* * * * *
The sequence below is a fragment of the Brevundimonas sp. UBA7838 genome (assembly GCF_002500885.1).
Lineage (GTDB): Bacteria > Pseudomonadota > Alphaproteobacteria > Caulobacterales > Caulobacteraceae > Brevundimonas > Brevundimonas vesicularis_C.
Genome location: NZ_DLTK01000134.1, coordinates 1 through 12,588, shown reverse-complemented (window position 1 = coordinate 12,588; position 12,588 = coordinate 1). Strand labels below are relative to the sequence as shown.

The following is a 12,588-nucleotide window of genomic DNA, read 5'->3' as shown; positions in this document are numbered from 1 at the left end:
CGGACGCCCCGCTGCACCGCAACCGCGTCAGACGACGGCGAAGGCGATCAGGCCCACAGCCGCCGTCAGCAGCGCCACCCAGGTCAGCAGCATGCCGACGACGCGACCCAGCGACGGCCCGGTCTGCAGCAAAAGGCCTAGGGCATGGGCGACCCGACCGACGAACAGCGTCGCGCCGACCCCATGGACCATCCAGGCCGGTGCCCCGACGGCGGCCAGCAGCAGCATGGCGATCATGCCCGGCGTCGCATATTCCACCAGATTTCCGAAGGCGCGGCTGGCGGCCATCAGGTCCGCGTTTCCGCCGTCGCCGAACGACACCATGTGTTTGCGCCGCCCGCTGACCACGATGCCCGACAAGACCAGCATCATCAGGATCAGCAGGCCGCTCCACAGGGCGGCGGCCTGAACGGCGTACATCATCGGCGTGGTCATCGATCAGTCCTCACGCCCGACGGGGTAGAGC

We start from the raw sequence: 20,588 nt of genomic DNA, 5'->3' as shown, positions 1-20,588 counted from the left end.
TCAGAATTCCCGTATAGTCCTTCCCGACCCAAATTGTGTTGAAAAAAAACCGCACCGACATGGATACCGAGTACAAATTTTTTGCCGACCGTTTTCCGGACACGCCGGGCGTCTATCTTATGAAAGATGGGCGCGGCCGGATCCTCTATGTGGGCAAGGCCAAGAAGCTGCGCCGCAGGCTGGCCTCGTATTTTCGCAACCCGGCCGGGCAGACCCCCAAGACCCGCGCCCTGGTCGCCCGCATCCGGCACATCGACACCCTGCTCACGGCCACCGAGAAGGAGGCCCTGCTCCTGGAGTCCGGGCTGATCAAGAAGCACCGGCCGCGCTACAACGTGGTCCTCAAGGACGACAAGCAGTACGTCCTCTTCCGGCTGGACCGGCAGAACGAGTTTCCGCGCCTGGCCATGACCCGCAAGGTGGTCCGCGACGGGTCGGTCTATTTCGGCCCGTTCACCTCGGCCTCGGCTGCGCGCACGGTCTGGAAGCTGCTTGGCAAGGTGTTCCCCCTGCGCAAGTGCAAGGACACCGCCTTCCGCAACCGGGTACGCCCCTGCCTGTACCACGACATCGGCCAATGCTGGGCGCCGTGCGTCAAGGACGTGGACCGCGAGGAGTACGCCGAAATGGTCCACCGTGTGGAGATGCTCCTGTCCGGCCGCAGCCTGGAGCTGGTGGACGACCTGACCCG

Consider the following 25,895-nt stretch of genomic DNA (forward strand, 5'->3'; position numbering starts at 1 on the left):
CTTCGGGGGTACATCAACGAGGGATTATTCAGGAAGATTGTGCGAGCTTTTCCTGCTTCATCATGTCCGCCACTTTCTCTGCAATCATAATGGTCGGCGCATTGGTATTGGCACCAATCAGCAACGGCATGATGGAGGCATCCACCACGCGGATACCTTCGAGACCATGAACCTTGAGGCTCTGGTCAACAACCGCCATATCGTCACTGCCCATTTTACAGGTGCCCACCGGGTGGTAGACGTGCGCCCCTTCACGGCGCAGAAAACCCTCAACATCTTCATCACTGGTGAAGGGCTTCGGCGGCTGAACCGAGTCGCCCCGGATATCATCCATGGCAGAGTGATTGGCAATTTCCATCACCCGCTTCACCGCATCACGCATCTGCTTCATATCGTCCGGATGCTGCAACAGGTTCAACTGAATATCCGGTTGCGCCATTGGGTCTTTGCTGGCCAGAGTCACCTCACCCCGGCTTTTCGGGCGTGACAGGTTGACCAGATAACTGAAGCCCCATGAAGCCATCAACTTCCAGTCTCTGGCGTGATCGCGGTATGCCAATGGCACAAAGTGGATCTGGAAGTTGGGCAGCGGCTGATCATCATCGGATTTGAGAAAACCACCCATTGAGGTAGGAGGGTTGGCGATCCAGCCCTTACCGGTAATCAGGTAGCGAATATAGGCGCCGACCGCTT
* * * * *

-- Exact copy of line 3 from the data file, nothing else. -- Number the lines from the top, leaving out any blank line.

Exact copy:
Genome location: NZ_DLTK01000134.1, coordinates 1 through 12,588, shown reverse-complemented (window position 1 = coordinate 12,588; position 12,588 = coordinate 1). Strand labels below are relative to the sequence as shown.